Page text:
TT267: IR35 Case

February 28, 2018
Company Law Changes

Christa Ackroyd Vs HMRC – IR35 ruling

We have recently had a line drawn under the Christa Ackroyd v HMRC tax case, a typical IR35 case and the first ruling under this legislation in seven years. In this case, HMRC claimed that the IR35 regulation was engaged and that a BBC presenter should be treated as employed by the BBC, even though she provided her services through a personal service company. The former ‘Look North’ presenter lost her appeal covering tax years 2006/07 to 2012/13 and owed tax amounting to £419,151.00, however, she points out that the amount is lower if the tax already paid by her is taken into account.


Ms Ackroyd provided her services to the BBC through her personal service company Crista Ackroyd Media Limited (CAM Limited). Ms Ackroyd noted in her statement that her decision to operate via a limited company was upon the insistence of the BBC and the terms were reviewed by her professional advisors. The use of personal service companies has been a widespread practice across the industry as it provided flexibility for both the individuals and the organisation entering into such arrangement. However, an independent review conducted in 2012 suggested that the BBC had offered presenters the option of signing staff contracts or using personal service companies, but had not advocated one or the other. The First-Tier Tribunal (FTT) has subsequently found that IR35 regulation is engaged and the BBC presenter should be treated as an employee of the BBC and CAM Limited should account for income tax and national insurance.

The judgement:

The FTT summarised the issue as follows:

“If the services provided by Ms Ackroyd were provided under a contract directly between the BBC and Ms Ackroyd, would Ms Ackroyd be regarded for income tax purposes as an employee of the BBC?”

Hence, the terms of the contract were considered against a ‘hypothetical contract’ to check if the facts depicted for it to be an employment arrangement or not:

1. Ms Ackroyd was required to work for the BBC for at least 225 days per year, and the BBC was required to pay the fees set out in the contract monthly.
2. Ms Ackroyd accepted that the BBC ultimately had the right to specify the services to be provided by CAM Limited.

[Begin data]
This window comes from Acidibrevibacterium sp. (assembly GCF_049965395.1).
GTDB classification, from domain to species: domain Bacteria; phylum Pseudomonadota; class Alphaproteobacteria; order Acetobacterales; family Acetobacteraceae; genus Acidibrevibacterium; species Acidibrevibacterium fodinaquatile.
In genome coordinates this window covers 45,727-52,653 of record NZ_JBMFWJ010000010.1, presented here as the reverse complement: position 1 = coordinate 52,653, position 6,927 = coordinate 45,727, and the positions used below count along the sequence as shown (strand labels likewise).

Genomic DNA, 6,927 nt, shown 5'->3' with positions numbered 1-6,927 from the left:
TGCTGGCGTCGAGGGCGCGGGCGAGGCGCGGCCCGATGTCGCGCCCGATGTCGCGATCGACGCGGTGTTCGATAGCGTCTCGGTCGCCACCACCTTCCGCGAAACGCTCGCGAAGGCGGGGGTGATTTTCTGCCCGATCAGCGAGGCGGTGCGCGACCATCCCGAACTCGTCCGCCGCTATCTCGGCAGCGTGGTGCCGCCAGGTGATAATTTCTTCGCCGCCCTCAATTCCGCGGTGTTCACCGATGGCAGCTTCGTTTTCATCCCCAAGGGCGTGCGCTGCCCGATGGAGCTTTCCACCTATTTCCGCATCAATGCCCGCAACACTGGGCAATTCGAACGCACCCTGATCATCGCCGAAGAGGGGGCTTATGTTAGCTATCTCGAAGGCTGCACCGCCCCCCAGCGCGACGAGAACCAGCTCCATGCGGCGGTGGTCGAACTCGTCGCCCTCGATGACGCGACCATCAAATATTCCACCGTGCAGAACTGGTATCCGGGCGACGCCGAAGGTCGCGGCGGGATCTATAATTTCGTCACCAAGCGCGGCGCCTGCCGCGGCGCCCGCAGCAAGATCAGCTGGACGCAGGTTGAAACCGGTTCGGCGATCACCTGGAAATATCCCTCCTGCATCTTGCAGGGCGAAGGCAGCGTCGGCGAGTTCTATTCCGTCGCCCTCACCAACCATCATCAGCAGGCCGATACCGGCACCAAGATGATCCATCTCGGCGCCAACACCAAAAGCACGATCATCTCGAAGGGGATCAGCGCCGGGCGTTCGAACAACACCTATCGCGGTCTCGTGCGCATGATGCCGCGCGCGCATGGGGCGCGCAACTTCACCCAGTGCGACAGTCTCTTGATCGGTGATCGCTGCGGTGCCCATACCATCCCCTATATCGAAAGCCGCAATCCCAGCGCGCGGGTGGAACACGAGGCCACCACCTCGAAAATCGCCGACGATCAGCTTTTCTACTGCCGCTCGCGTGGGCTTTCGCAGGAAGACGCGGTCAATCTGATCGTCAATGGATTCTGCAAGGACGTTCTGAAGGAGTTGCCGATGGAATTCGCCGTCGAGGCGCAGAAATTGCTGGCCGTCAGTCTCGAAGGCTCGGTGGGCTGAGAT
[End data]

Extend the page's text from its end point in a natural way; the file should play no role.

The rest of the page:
3. The BBC had control over the content owing to its editorial responsibility.
4. Ms Ackroyd had no right of substitution, in fact this was specifically excluded.
5. Ms Ackroyd was restricted from providing her services to other organisations, without express consent from the BBC.
6. Finally, the existence of a seven-year contract meant that Ms Ackroyd’s work at the BBC was pursuant to a high degree of continuity and represented a highly stable and regular arrangement.

Based on the above facts the FTT concluded that Ms Ackroyd had a contract of service with the BBC and should be treated as an employee. According to IR35 regulations, CAM Limited owed the tax and national insurance on her deemed employment.

While Ms Ackroyd believes that she has been made a ‘scapegoat’, the decision will nevertheless be seen as a setback for around 100 such cases that are currently under consideration and will require a seismic change to what represents an industry-wide issue. The case would also effect similar such arrangements, where contractors could easily find themselves within the scope of IR35 regulations.

There are numerous commercially legitimate reasons for providing your services through a personal service company, however the terms of such contracts should always be considered carefully. If you wish for any such arrangement to be reviewed, please contact your Barnes Roffe partner.

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